Nagorno-Karabakh Ceasefire: Armenians Open to Integration Talks with Azerbaijan

In recent reports, there appears to be a potential breakthrough in the Nagorno-Karabakh conflict, as the Karabakh Armenians are reportedly open to discussions concerning their reintegration into Azerbaijan’s state structure.

Media outlets have indicated that a ceasefire agreement has been reached in the Nagorno-Karabakh region. The Armenian forces in Nagorno-Karabakh have purportedly agreed to Azerbaijan’s demand to cease hostilities and surrender their weapons. Both the Russian news agency Interfax and Armenian broadcaster Sputnik Armenia have confirmed the ceasefire.

According to the Karabakh-Armenian side, the ceasefire is set to take effect from 11 a.m. on Wednesday, facilitated by Russian security forces stationed in Nagorno-Karabakh. Additionally, it has been announced that Karabakh Armenians are willing to engage in negotiations with Baku regarding the integration of the predominantly Armenian-inhabited region into Azerbaijan. These negotiations are scheduled to commence on Thursday.

Despite international calls for a halt to hostilities, Azerbaijan continued its military offensive in Nagorno-Karabakh for the second consecutive day on Wednesday. The Azerbaijani Defense Ministry reported that their military operations initiated on Tuesday were progressing successfully. They claimed to have “neutralized” military vehicles, artillery, anti-aircraft missile installations, and military equipment. Reports from Armenia also indicated that civilian infrastructure had been affected.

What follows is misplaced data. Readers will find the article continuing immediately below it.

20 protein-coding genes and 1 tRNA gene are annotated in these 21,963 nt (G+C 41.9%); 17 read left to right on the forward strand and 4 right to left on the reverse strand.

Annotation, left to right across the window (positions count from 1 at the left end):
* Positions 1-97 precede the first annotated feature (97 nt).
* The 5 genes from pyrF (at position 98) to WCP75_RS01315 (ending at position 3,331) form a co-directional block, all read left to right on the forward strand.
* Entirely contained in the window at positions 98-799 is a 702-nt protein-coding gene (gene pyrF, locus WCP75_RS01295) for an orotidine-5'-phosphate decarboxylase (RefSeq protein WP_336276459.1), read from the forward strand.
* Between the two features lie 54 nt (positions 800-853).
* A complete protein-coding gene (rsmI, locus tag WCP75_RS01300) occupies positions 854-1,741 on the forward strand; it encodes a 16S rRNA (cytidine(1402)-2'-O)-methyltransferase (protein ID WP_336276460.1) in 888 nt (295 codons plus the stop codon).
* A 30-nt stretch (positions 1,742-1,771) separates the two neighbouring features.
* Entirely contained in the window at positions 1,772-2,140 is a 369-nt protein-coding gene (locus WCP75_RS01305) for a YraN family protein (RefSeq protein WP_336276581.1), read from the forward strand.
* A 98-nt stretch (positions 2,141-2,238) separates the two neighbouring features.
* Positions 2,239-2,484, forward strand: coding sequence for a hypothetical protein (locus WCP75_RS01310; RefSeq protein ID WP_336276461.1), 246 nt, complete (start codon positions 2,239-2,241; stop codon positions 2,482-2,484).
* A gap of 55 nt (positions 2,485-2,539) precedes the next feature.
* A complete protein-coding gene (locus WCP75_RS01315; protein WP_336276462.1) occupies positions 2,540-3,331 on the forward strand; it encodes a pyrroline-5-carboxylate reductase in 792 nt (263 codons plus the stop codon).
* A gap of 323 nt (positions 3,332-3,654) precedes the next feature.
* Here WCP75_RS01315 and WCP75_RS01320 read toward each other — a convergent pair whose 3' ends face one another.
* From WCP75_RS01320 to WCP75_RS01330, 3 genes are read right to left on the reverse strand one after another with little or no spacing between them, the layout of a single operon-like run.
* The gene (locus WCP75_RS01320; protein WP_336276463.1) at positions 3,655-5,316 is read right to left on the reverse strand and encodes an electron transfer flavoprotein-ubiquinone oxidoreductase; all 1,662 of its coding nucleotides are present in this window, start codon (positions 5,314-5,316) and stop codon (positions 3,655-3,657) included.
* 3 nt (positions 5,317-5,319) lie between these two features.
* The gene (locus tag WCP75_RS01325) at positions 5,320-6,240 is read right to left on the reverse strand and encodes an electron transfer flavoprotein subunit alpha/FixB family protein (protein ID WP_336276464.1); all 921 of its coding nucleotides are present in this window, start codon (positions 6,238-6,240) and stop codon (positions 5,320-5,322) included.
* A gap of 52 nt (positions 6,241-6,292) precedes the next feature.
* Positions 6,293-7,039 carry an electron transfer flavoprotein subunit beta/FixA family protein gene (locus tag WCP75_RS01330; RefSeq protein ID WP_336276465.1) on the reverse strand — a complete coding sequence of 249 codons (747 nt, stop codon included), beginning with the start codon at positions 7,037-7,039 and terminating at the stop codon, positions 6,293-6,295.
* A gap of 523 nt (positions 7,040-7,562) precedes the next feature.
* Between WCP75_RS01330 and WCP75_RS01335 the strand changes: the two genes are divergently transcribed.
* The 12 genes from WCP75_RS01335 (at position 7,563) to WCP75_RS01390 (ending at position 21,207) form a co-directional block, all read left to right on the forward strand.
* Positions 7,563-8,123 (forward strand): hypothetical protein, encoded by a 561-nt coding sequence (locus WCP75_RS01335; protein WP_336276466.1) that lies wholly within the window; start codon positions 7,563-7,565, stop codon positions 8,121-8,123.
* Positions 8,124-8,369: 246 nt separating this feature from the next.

The internationally unrecognized Republic of Nagorno-Karabakh’s Ministry of Defense reported that its defense forces were offering fierce resistance and inflicting losses on the Azerbaijani armed forces.

According to reports citing the Azerbaijani presidential office, head of state Ilham Aliyev conveyed to US Secretary of State Antony Blinken during a phone call that Azerbaijan would only halt its operation when Armenian fighters laid down their weapons and surrendered.

Nagorno-Karabakh has been the source of conflict between Armenia and Azerbaijan since 1991. The majority of its population is Armenian, but the region is situated within Azerbaijan’s borders according to international law. In 1991, Nagorno-Karabakh declared independence from Azerbaijan, a move not recognized internationally. This has led to several brief wars between the two neighboring countries, both of which were part of the Soviet Union until its dissolution in 1991.

In recent months, the humanitarian situation in Nagorno-Karabakh has deteriorated as the sole road connection to Armenia was blocked by the Azerbaijani government in Baku. Despite appeals to Russia, Armenia’s protecting power, the situation remained dire.

Russia had deployed peacekeepers to the region in 2020 after a short war between Armenia and Azerbaijan. However, Russia did not intervene in the current conflict. The shift in Armenia’s orientation towards military exercises with the USA in response to the ongoing tension angered the Russian government.

Azerbaijan has forged closer ties with Turkey in recent years, a development that has further strained its relationship with Armenia, primarily due to Turkey’s denial of the Armenian genocide in 1915 and 1916. The small Caucasus republic is positioned between its larger neighbors, Turkey and Azerbaijan, both of which hold significant geopolitical importance. Turkey, as a NATO member, has increasingly played a pivotal role in the region and has sought to mediate with Russia in its conflict with Ukraine. Additionally, Azerbaijan holds strategic significance for its energy reserves and gas exports to the EU, particularly in light of the EU’s embargo on Russian gas.

Given the escalating violence, the Vienna Foreign Office has updated its travel advisory for Nagorno-Karabakh, warning against tourist travel to the area and advising against travel to border regions with Azerbaijan until further notice in Armenia.

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